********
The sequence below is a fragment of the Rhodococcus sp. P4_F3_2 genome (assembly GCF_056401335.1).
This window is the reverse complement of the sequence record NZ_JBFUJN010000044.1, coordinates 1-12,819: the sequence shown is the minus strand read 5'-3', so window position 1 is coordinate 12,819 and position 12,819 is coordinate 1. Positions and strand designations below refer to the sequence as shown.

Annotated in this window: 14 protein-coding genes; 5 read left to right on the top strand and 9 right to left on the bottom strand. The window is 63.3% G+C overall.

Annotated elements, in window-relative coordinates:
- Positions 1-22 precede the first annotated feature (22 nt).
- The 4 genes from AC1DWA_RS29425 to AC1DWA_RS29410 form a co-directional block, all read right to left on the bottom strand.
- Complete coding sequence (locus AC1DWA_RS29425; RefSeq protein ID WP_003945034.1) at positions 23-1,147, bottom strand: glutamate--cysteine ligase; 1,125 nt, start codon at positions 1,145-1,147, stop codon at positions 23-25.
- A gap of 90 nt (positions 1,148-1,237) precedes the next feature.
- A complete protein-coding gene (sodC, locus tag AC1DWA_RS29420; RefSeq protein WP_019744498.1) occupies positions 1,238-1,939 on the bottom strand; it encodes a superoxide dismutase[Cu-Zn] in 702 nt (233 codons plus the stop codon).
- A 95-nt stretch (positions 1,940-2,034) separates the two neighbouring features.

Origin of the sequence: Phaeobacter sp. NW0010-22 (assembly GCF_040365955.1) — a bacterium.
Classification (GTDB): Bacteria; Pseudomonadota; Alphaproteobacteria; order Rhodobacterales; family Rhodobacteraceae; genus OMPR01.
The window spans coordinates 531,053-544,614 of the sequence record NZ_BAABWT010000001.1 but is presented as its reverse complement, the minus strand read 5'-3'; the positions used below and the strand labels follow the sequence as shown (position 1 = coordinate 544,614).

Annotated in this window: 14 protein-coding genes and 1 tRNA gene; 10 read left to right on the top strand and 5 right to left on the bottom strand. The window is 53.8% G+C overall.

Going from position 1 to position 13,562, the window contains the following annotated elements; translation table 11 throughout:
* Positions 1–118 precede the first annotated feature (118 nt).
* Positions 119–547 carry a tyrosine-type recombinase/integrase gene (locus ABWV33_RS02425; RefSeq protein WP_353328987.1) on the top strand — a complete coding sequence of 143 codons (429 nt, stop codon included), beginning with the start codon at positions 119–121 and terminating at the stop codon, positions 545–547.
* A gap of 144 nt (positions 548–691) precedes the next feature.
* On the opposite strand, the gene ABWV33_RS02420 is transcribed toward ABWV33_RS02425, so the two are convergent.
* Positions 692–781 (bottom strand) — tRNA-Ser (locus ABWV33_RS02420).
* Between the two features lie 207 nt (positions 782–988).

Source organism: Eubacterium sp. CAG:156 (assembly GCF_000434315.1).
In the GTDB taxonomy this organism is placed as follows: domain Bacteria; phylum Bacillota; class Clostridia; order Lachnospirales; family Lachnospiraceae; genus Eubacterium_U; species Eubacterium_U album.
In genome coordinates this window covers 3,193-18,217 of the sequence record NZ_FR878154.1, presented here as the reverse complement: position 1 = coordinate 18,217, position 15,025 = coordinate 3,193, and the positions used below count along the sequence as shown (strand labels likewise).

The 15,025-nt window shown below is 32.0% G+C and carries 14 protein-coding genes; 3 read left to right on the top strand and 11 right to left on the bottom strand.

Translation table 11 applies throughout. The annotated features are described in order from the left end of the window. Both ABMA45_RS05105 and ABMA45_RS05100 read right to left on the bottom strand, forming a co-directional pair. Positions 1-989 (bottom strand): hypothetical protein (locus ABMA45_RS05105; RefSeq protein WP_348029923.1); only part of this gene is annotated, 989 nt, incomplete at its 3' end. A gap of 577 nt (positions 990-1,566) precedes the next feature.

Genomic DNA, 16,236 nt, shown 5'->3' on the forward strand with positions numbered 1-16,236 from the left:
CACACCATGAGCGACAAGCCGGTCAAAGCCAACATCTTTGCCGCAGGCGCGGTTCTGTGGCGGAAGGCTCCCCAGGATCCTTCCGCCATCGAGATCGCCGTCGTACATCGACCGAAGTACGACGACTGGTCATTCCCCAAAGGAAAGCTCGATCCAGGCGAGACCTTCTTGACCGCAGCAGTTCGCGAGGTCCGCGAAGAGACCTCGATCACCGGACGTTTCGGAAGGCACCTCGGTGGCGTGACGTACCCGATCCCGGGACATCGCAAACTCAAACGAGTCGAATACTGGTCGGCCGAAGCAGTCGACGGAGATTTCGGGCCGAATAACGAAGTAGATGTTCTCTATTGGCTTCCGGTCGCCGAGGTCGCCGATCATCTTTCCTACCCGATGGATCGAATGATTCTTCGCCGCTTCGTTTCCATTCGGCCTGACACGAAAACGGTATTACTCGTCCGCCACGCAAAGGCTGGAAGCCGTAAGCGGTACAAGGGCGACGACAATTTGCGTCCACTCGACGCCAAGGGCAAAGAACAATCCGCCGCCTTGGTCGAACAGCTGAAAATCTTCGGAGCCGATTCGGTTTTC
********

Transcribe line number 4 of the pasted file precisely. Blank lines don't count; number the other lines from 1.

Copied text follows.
Annotated elements, in window-relative coordinates: